I decided to go onto the London Marathon website (after all this was the event I was training for) and even though there were loads of options, I downloaded their improvers plan. Because even though the half marathon had pretty much been a disaster, I felt I was a little bit beyond the walk for a minute, run for a minute stage and it was here I met my running mentor (he doesn’t know it BTW ) Martin Yelling.
Finding a running plan (and Martin) was revolutionary. I finally had a week by week/step by step/ run by run schedule that I could follow, that had been designed by someoe who knew his potatoes! He also uploaded lots of Facebook lives that were full of helpful hints, tips and reassurance!
I started to get experience with Intervals, speed work, hills, track sessions, strength and conditioning, flexibility/mobilty, pilates all of these things continued to enhance my running but in all honestly this is still a bit of a minefield and I’m always asking those with more experience for advice and tips on how to improve bot my training and running performance.
By the time I ran my second half marathon in February I managed to knock 15 minutes off my PB and include a sprint finish! After that my confidence grew and more importantly it taught me to trust in a process because it works. So by the time 22nd April rolled around – I was more than ready to take on the challenge!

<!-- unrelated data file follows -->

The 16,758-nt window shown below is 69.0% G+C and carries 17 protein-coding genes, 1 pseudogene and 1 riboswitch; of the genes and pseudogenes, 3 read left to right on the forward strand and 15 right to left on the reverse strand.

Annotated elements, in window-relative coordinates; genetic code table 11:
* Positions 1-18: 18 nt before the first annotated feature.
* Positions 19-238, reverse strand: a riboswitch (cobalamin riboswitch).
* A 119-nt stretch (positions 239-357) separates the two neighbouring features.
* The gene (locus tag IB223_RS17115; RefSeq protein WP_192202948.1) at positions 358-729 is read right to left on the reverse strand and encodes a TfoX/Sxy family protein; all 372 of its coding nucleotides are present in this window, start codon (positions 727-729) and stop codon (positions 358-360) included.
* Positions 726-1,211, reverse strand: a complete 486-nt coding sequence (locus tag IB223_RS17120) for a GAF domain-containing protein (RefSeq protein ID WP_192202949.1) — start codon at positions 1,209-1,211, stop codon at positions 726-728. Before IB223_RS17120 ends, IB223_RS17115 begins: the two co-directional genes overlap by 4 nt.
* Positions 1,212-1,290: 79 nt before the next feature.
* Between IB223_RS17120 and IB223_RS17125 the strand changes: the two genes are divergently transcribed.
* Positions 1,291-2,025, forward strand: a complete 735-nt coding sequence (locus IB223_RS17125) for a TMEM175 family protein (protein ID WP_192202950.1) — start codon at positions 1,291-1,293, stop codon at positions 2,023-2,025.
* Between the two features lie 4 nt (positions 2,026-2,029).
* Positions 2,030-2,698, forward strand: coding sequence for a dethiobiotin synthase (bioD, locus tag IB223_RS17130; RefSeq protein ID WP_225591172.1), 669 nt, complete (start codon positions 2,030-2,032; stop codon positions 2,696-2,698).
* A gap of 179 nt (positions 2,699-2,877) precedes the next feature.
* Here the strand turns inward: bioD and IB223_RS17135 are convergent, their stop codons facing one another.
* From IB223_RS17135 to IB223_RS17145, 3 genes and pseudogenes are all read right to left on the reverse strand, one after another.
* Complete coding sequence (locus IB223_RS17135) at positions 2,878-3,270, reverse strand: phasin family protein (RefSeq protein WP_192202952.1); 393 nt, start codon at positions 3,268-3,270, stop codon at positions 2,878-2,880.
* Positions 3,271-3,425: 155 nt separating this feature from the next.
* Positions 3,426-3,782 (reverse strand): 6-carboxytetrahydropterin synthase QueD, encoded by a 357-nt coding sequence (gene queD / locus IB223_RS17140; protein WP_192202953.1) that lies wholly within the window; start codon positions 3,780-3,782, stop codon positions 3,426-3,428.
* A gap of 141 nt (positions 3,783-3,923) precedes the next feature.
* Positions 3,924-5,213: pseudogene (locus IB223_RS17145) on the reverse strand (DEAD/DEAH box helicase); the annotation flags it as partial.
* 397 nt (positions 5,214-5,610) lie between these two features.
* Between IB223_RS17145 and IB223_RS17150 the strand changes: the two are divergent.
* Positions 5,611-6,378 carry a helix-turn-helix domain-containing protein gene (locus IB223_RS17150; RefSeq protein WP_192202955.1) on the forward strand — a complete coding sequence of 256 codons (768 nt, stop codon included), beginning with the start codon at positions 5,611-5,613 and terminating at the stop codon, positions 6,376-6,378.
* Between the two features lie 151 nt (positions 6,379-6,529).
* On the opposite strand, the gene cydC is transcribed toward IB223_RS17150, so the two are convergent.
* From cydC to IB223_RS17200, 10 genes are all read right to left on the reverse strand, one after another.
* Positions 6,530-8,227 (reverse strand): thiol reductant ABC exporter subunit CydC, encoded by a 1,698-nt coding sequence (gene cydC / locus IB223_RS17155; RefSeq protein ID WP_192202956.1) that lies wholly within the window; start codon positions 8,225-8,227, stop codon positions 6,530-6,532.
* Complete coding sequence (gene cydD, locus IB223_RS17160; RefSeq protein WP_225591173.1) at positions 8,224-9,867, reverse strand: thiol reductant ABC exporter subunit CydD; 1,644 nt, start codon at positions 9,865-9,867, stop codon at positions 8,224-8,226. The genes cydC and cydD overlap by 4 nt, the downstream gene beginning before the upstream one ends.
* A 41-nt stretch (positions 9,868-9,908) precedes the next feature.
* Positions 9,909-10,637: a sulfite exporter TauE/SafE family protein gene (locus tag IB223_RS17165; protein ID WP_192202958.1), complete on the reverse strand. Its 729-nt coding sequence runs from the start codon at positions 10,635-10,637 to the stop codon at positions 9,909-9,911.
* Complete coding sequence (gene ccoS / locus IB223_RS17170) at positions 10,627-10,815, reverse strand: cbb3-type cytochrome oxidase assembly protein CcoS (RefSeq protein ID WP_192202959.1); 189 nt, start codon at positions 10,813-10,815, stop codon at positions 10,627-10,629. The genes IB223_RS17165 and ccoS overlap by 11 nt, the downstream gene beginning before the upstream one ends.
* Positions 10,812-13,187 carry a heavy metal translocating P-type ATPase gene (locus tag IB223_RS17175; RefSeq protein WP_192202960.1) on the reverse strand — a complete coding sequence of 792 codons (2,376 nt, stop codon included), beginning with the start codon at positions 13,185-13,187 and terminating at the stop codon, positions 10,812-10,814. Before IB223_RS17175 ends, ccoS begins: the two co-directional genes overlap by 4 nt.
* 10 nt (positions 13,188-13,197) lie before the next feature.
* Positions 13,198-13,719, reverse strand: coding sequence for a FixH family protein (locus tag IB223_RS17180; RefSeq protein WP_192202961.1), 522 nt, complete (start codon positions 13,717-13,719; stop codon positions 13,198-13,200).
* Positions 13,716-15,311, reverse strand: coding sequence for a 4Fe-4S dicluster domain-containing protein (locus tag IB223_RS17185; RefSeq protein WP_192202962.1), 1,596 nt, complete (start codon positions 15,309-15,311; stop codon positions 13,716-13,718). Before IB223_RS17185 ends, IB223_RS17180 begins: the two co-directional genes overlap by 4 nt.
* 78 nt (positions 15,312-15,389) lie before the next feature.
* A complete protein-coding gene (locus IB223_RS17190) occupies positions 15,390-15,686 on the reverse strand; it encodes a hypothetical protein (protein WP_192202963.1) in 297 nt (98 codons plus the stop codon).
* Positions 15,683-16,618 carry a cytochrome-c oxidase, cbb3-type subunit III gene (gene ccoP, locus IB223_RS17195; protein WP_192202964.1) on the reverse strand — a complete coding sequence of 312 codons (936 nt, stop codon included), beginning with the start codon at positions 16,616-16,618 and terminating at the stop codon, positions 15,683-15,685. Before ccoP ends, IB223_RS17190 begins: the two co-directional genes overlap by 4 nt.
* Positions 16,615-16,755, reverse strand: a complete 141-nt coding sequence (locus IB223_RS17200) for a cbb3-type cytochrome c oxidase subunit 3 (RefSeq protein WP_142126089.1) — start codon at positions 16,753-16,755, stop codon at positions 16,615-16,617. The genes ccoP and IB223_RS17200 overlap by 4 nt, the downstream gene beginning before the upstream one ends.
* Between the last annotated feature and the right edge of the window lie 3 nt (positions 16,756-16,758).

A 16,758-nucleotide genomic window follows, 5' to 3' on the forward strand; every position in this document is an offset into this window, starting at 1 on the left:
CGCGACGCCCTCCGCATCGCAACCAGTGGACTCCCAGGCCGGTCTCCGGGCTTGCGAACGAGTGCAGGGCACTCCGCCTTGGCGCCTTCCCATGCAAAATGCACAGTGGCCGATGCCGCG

Running (and training for) the London Marathon has taught me more lessons than I could have possibly imagined…
- Anything is possible. If you want something badly enough, you can turn a dream into a reality.
- It taught me that I’m a capable, strong and consistent runner! Yes me, the person who five months ago could barely run 5km without moaning “when will this be over”
- If you’re training for a specific race, follow a plan, it will give your training runs a focus and avoid the “doing too much too soon” issues that can arise.
- Join a running club. Its a great place to meet other runners, get advice, share tips and strategies, learn about pace/distance. It also makes Winter training runs much more enjoyable and keeps me accountable. After all if I’ve made an arrangement to meet someone, I’m much more likely to turn up.
- Vary your runs (this is where training plans and running clubs come in handy).
- Listen to those more experienced than yourself (which is most people in my case). Social media channels have been a great platform for me to gain tips, advice, anecdotes to learn from. There is a wealth of information, so make sure you follow people who have a proven track record and offer advice (Martin Yelling, Ben Parks, Susie chan…)
- Trust in the taper. The plan I was following had me running my last long run (20 miles) three weeks before the actual event itself. After this my runs became shorter, less distance and pace driven and more easy paced short runs to keep the legs lose and limber. Even though everything I read assured me I wouldn’t loose my fitness, I spent the whole day before the marathon convinced I wouldn’t be able to run the distance (I could).
- Enjoy every mile.
- Never compare yourself to others (only compete with yourself).
- Human beings are amazing. The London Marathon bathes humanity in a glow of golden light. From the runners to the volunteers to the spectators, to the elite athletes – it showcases the wonder of people and what we can achieve when we encourage,support and celebrate collectively.
What’s next? Well first I’m going to run the final 3.7 #milesformatt and after that I’ve going to start a training plan to achieve a sub 1:55 half marathon before putting my hat in the ring for London 2019!